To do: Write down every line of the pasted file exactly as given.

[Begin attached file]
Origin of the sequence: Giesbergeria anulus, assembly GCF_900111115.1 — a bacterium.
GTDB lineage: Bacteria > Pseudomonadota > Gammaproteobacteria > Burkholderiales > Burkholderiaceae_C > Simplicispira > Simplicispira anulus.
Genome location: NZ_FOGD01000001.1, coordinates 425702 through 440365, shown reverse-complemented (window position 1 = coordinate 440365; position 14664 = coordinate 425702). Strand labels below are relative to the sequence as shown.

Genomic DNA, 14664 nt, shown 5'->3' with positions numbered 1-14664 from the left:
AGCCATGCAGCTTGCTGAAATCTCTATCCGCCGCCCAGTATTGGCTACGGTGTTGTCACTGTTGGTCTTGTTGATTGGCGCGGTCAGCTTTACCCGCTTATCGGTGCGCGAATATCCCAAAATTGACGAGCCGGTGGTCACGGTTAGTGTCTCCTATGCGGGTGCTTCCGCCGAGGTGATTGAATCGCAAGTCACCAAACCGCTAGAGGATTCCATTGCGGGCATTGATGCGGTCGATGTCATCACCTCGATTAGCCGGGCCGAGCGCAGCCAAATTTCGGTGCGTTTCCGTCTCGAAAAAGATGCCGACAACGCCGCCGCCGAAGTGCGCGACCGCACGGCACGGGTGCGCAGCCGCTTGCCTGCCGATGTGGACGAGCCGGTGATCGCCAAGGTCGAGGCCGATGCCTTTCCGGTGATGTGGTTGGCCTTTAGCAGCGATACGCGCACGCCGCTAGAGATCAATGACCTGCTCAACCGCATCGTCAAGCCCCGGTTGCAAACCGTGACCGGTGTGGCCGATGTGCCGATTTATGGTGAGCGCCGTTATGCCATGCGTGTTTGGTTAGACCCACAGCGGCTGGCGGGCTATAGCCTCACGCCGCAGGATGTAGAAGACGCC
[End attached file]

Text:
Origin of the sequence: Giesbergeria anulus, assembly GCF_900111115.1 — a bacterium.
GTDB lineage: Bacteria > Pseudomonadota > Gammaproteobacteria > Burkholderiales > Burkholderiaceae_C > Simplicispira > Simplicispira anulus.
Genome location: NZ_FOGD01000001.1, coordinates 425702 through 440365, shown reverse-complemented (window position 1 = coordinate 440365; position 14664 = coordinate 425702). Strand labels below are relative to the sequence as shown.

Genomic DNA, 14664 nt, shown 5'->3' with positions numbered 1-14664 from the left:
AGCCATGCAGCTTGCTGAAATCTCTATCCGCCGCCCAGTATTGGCTACGGTGTTGTCACTGTTGGTCTTGTTGATTGGCGCGGTCAGCTTTACCCGCTTATCGGTGCGCGAATATCCCAAAATTGACGAGCCGGTGGTCACGGTTAGTGTCTCCTATGCGGGTGCTTCCGCCGAGGTGATTGAATCGCAAGTCACCAAACCGCTAGAGGATTCCATTGCGGGCATTGATGCGGTCGATGTCATCACCTCGATTAGCCGGGCCGAGCGCAGCCAAATTTCGGTGCGTTTCCGTCTCGAAAAAGATGCCGACAACGCCGCCGCCGAAGTGCGCGACCGCACGGCACGGGTGCGCAGCCGCTTGCCTGCCGATGTGGACGAGCCGGTGATCGCCAAGGTCGAGGCCGATGCCTTTCCGGTGATGTGGTTGGCCTTTAGCAGCGATACGCGCACGCCGCTAGAGATCAATGACCTGCTCAACCGCATCGTCAAGCCCCGGTTGCAAACCGTGACCGGTGTGGCCGATGTGCCGATTTATGGTGAGCGCCGTTATGCCATGCGTGTTTGGTTAGACCCACAGCGGCTGGCGGGCTATAGCCTCACGCCGCAGGATGTAGAAGACGCC